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Using Singletons with Factory Methods in PHP 5
In this second installment of a six-part series on implementing the factory pattern in PHP 5, I explain how to build an improved version of a factory class that returns Singletons of itself to client code.
While this may sound like a clichť, the truth is that building factory methods in PHP 5 is a straightforward process that only requires an intermediate background in working with objects and classes. After all, a factory method is merely a regular class method that returns, when possible, one or more objects to client code -- or expressed in other terms, itís a concrete implementation of the Factory design pattern.
In reality, learning the basics of factory methods is one of those things that every PHP developer must tackle sooner or later. They're used very frequently in the development of object-oriented web applications, which makes it practically impossible not to deal directly with them at some point.
Of course, if you already went through the introductory part of this series, then you have a pretty clear idea of how to create factory methods using PHP 5. In that tutorial I demonstrated how to create a simple factory class which could spawn a couple of web form element objects for rendering on screen a few basic HTML input boxes and text areas.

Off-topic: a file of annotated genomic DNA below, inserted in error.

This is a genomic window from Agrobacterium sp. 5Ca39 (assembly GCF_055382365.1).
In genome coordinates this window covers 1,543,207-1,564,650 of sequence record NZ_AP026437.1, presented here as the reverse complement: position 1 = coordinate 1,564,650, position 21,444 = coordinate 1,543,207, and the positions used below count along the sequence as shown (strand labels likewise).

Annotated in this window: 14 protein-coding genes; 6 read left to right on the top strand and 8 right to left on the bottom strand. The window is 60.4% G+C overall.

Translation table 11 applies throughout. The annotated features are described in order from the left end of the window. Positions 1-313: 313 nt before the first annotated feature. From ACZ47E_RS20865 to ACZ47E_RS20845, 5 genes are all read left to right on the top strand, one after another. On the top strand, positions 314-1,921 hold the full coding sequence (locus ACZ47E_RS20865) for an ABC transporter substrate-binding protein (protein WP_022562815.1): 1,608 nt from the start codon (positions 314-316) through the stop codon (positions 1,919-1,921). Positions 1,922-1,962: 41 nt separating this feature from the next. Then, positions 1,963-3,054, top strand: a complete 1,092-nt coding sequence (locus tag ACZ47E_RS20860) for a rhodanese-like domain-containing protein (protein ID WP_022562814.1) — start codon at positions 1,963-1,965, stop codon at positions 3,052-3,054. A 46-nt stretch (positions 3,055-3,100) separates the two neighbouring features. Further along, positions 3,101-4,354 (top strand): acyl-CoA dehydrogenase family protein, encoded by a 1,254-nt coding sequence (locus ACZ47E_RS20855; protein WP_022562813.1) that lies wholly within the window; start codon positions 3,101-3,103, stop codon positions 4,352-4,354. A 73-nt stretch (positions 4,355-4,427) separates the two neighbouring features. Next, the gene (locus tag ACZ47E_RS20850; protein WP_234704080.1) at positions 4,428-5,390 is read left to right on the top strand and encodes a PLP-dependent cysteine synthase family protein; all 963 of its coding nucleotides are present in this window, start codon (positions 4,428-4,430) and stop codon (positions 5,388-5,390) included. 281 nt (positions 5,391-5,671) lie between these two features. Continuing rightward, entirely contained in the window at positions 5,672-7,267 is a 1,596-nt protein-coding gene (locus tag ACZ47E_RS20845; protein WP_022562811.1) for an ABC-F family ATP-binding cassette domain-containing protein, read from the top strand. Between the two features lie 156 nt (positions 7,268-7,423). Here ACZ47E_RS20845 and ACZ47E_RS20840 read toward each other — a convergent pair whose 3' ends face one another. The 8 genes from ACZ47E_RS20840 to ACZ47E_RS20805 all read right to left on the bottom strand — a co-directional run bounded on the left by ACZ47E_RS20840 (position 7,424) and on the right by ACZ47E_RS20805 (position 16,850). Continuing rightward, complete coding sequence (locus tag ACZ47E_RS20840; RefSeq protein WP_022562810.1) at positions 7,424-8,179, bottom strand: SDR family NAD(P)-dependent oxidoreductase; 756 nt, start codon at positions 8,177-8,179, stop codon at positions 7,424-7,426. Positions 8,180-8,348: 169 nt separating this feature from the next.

However, this example factory class has a serious down side. In its current version itís necessary to create an instance of it to dynamically call its factory method, and therefore spawn the mentioned web form element objects. Actually, this is considered a bad thing in terms of programming habits, because in this particular case the goal of the factory class is to build other objects, other than its own..so whatís the point in dealing with instances of it? Thatís pretty useless.
To address only partially the issue described above, in this second chapter of the series Iím going to introduce some subtle changes into the definition of this factory class, so it can return Singletons of it to client code. This at least will make sure that only one instance of it will be created during the execution of a given script.
Now, letís and see how to translate the previous concepts to fully-functional PHP 5 code. Letís go!